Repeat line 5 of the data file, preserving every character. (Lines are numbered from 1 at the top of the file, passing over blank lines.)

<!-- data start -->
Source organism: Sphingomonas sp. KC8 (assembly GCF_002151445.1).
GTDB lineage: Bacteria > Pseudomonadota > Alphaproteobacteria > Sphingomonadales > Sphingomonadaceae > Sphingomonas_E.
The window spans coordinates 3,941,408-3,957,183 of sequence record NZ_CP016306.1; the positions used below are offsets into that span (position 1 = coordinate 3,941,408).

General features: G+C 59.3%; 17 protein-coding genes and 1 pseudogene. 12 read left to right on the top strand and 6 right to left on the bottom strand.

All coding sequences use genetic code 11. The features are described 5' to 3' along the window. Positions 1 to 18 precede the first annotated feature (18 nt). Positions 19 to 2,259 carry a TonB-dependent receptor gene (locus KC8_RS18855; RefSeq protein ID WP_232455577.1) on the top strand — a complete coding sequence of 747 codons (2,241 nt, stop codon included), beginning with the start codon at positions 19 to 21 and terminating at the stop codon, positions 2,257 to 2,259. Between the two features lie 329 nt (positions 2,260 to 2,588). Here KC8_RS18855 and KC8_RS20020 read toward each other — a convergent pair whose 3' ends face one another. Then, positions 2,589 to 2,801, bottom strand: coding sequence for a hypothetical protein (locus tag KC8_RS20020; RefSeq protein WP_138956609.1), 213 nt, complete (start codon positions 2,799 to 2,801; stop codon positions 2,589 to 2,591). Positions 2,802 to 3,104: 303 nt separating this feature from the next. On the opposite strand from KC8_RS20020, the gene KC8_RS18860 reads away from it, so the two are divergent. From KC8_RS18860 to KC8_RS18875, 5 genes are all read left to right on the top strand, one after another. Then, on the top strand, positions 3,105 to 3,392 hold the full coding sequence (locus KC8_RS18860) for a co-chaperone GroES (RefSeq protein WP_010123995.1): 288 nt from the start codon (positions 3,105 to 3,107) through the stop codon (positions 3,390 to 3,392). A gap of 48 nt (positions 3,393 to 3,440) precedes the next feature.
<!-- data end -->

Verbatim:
All coding sequences use genetic code 11. The features are described 5' to 3' along the window. Positions 1 to 18 precede the first annotated feature (18 nt). Positions 19 to 2,259 carry a TonB-dependent receptor gene (locus KC8_RS18855; RefSeq protein ID WP_232455577.1) on the top strand — a complete coding sequence of 747 codons (2,241 nt, stop codon included), beginning with the start codon at positions 19 to 21 and terminating at the stop codon, positions 2,257 to 2,259. Between the two features lie 329 nt (positions 2,260 to 2,588). Here KC8_RS18855 and KC8_RS20020 read toward each other — a convergent pair whose 3' ends face one another. Then, positions 2,589 to 2,801, bottom strand: coding sequence for a hypothetical protein (locus tag KC8_RS20020; RefSeq protein WP_138956609.1), 213 nt, complete (start codon positions 2,799 to 2,801; stop codon positions 2,589 to 2,591). Positions 2,802 to 3,104: 303 nt separating this feature from the next. On the opposite strand from KC8_RS20020, the gene KC8_RS18860 reads away from it, so the two are divergent. From KC8_RS18860 to KC8_RS18875, 5 genes are all read left to right on the top strand, one after another. Then, on the top strand, positions 3,105 to 3,392 hold the full coding sequence (locus KC8_RS18860) for a co-chaperone GroES (RefSeq protein WP_010123995.1): 288 nt from the start codon (positions 3,105 to 3,107) through the stop codon (positions 3,390 to 3,392). A gap of 48 nt (positions 3,393 to 3,440) precedes the next feature.